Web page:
Crane in Yellow

Throughout her travels on the sea of intellectual pursuits the burgeoning artist in Abby kept popping up like a seal. Although she wrote her senior thesis on the desegregation of Baltimore Inner City Public Schools, she gobbled up every art class Johns Hopkins had to offer. Her favorite was a sculpture class, where students were asked to use recycled materials. She designed a huge alligator out of corrugated cardboard, and a great big chicken out of shish-kabob skewers. She ended up winning a Johns Hopkins art award the first year it was given. Abby, in all modesty, laughs “probably because I was the only History Major who ever took so many art classes.”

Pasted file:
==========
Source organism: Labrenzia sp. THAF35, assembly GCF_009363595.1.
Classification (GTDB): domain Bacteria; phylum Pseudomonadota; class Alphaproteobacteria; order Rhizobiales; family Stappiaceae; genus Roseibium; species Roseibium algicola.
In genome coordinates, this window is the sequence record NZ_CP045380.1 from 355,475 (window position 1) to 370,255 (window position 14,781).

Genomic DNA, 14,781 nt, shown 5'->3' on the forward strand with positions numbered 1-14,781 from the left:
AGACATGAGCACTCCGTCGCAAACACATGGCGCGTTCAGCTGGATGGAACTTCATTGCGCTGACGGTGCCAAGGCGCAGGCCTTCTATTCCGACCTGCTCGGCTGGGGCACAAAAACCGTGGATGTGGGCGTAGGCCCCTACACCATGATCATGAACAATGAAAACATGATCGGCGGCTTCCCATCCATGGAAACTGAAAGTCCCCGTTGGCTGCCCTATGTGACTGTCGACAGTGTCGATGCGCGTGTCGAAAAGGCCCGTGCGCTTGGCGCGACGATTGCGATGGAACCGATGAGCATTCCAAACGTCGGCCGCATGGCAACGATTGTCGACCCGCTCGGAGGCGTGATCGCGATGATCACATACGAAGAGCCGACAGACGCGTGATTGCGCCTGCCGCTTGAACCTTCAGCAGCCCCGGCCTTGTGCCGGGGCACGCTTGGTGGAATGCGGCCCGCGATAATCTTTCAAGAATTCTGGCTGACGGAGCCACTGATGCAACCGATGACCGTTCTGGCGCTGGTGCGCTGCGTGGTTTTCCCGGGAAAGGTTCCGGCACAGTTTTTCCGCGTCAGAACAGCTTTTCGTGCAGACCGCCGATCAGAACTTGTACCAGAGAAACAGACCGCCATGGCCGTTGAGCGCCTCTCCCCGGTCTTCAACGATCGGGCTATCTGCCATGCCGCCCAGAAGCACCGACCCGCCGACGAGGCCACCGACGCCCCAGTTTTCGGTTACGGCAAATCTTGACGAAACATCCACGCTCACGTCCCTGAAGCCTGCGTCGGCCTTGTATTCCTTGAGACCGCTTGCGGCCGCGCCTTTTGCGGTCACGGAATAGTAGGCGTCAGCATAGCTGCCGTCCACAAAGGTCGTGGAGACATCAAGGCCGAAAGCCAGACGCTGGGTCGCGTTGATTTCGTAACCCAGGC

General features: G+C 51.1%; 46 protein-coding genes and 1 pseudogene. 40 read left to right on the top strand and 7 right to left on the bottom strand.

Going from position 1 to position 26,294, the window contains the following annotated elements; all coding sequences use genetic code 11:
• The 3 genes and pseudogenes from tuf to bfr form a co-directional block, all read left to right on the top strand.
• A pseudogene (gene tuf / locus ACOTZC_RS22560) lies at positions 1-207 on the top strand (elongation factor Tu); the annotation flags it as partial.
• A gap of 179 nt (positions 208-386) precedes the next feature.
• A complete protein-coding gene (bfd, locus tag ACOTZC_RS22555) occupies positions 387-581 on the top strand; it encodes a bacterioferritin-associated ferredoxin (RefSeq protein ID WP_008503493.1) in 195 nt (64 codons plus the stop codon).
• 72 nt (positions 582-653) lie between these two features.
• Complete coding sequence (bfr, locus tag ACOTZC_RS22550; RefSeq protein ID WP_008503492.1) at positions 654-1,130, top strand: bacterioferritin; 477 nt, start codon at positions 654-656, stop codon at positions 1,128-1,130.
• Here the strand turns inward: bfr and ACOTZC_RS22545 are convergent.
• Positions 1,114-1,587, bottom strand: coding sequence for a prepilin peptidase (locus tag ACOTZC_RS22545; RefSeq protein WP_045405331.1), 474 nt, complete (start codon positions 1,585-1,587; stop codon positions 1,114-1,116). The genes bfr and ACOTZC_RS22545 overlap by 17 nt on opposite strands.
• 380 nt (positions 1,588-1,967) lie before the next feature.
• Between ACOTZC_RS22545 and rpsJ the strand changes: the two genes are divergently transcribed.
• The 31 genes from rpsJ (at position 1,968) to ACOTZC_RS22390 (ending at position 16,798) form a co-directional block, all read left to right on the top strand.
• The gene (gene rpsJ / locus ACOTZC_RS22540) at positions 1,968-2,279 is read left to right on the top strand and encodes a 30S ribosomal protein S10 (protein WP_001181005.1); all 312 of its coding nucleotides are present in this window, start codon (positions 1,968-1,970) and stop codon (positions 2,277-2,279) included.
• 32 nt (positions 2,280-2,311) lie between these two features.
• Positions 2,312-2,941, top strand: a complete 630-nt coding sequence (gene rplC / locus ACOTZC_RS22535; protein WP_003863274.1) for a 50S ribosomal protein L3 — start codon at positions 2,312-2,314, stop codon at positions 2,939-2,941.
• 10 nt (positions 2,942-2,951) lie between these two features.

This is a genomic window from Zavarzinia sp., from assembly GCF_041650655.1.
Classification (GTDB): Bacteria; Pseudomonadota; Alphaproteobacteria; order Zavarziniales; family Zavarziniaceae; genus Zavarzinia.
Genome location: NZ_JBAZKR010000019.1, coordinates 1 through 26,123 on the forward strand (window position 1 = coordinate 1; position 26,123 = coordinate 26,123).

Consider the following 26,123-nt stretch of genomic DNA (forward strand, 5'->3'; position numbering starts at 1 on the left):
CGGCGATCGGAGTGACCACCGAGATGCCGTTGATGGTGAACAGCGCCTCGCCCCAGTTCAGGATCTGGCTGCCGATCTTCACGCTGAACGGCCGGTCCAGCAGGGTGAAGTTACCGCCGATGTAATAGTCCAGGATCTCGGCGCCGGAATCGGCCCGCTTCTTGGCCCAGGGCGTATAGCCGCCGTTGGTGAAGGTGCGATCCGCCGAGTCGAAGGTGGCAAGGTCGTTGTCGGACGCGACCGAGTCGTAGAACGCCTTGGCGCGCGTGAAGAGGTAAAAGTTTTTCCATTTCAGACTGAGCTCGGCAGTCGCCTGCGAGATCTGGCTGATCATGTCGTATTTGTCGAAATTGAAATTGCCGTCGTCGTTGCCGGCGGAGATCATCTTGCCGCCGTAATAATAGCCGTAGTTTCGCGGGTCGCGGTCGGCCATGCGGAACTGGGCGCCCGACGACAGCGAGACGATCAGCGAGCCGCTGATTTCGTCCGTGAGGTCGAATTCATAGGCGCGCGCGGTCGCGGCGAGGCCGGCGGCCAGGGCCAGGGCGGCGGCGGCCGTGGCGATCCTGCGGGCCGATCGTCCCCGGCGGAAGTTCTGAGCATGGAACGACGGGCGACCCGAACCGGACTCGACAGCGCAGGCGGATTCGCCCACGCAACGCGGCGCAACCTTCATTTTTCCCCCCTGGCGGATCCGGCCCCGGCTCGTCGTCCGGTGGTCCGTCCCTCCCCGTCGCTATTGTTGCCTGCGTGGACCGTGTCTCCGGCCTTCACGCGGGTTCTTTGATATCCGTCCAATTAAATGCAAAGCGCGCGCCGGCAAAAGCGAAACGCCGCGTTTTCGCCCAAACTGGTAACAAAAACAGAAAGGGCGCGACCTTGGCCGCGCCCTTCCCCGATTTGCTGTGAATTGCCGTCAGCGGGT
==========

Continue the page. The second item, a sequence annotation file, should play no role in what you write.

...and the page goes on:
Not only did she gravitate towards every after-school arts program she could find, she started them for her students everywhere she taught. This included the underfunded Greenwood Middle School in Greenwood, Mississippi, when she worked for Teach For America after college. She taught grades five through eight and founded Greenwood’s literary magazine. She started an origami class at the Brown Middle School in Newton Center at her last teaching job before giving birth to her first daughter in 2004.

At that point the artist in her burst through, leading her to follow what’s now her creative passion: soft toys, hundreds of them: alligators, lambs, lions, leopards, horses, puppies, rabbits, monkeys, whales, fantasy birds in flight, bird sculptures of all kinds, schools of fish, elephants, penguins. Each animal is different, so no two puppies, or rabbits, or monkeys are alike.

Red Owl